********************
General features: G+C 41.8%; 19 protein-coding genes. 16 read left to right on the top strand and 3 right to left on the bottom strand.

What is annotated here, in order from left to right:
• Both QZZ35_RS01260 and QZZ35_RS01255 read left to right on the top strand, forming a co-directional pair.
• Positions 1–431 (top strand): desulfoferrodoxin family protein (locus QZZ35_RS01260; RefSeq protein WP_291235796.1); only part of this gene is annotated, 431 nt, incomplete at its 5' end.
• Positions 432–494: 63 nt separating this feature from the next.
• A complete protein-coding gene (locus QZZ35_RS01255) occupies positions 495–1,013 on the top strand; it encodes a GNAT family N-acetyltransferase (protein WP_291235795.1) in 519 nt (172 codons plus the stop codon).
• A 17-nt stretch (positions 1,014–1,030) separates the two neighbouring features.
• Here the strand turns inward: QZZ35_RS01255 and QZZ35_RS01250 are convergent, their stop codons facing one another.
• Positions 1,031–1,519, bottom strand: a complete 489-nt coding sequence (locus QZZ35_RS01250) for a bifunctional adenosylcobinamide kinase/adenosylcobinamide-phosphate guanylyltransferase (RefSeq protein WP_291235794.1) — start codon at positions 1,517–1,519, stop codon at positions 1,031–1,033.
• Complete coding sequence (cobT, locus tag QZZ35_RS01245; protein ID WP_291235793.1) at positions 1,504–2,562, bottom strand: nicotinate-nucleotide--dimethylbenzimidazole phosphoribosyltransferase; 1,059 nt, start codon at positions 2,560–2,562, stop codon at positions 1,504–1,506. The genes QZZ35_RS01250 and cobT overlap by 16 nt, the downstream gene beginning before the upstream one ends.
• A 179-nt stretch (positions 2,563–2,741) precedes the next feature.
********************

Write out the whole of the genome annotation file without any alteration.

General features: G+C 41.8%; 19 protein-coding genes. 16 read left to right on the top strand and 3 right to left on the bottom strand.

What is annotated here, in order from left to right:
• Both QZZ35_RS01260 and QZZ35_RS01255 read left to right on the top strand, forming a co-directional pair.
• Positions 1–431 (top strand): desulfoferrodoxin family protein (locus QZZ35_RS01260; RefSeq protein WP_291235796.1); only part of this gene is annotated, 431 nt, incomplete at its 5' end.
• Positions 432–494: 63 nt separating this feature from the next.
• A complete protein-coding gene (locus QZZ35_RS01255) occupies positions 495–1,013 on the top strand; it encodes a GNAT family N-acetyltransferase (protein WP_291235795.1) in 519 nt (172 codons plus the stop codon).
• A 17-nt stretch (positions 1,014–1,030) separates the two neighbouring features.
• Here the strand turns inward: QZZ35_RS01255 and QZZ35_RS01250 are convergent, their stop codons facing one another.
• Positions 1,031–1,519, bottom strand: a complete 489-nt coding sequence (locus QZZ35_RS01250) for a bifunctional adenosylcobinamide kinase/adenosylcobinamide-phosphate guanylyltransferase (RefSeq protein WP_291235794.1) — start codon at positions 1,517–1,519, stop codon at positions 1,031–1,033.
• Complete coding sequence (cobT, locus tag QZZ35_RS01245; protein ID WP_291235793.1) at positions 1,504–2,562, bottom strand: nicotinate-nucleotide--dimethylbenzimidazole phosphoribosyltransferase; 1,059 nt, start codon at positions 2,560–2,562, stop codon at positions 1,504–1,506. The genes QZZ35_RS01250 and cobT overlap by 16 nt, the downstream gene beginning before the upstream one ends.
• A 179-nt stretch (positions 2,563–2,741) precedes the next feature.